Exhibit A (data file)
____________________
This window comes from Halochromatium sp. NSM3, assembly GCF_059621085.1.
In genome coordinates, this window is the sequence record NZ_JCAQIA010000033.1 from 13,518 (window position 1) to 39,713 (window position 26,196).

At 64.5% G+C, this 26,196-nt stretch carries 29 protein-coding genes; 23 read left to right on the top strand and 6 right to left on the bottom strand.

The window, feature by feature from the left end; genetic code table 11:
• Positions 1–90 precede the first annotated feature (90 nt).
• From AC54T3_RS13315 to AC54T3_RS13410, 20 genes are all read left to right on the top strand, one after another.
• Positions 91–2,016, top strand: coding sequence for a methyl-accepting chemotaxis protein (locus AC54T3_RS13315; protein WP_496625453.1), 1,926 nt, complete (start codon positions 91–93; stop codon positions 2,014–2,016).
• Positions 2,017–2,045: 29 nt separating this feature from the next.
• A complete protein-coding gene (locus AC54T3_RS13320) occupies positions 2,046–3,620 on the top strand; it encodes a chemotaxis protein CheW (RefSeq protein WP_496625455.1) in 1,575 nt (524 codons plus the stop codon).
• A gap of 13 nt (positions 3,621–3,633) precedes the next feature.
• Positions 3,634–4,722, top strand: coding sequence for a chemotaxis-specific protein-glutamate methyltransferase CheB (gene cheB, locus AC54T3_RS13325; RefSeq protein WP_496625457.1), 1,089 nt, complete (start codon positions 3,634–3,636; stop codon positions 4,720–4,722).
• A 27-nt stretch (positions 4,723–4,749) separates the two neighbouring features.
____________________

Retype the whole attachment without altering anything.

This window comes from Halochromatium sp. NSM3, assembly GCF_059621085.1.
In genome coordinates, this window is the sequence record NZ_JCAQIA010000033.1 from 13,518 (window position 1) to 39,713 (window position 26,196).

At 64.5% G+C, this 26,196-nt stretch carries 29 protein-coding genes; 23 read left to right on the top strand and 6 right to left on the bottom strand.

The window, feature by feature from the left end; genetic code table 11:
• Positions 1–90 precede the first annotated feature (90 nt).
• From AC54T3_RS13315 to AC54T3_RS13410, 20 genes are all read left to right on the top strand, one after another.
• Positions 91–2,016, top strand: coding sequence for a methyl-accepting chemotaxis protein (locus AC54T3_RS13315; protein WP_496625453.1), 1,926 nt, complete (start codon positions 91–93; stop codon positions 2,014–2,016).
• Positions 2,017–2,045: 29 nt separating this feature from the next.
• A complete protein-coding gene (locus AC54T3_RS13320) occupies positions 2,046–3,620 on the top strand; it encodes a chemotaxis protein CheW (RefSeq protein WP_496625455.1) in 1,575 nt (524 codons plus the stop codon).
• A gap of 13 nt (positions 3,621–3,633) precedes the next feature.
• Positions 3,634–4,722, top strand: coding sequence for a chemotaxis-specific protein-glutamate methyltransferase CheB (gene cheB, locus AC54T3_RS13325; RefSeq protein WP_496625457.1), 1,089 nt, complete (start codon positions 3,634–3,636; stop codon positions 4,720–4,722).
• A 27-nt stretch (positions 4,723–4,749) separates the two neighbouring features.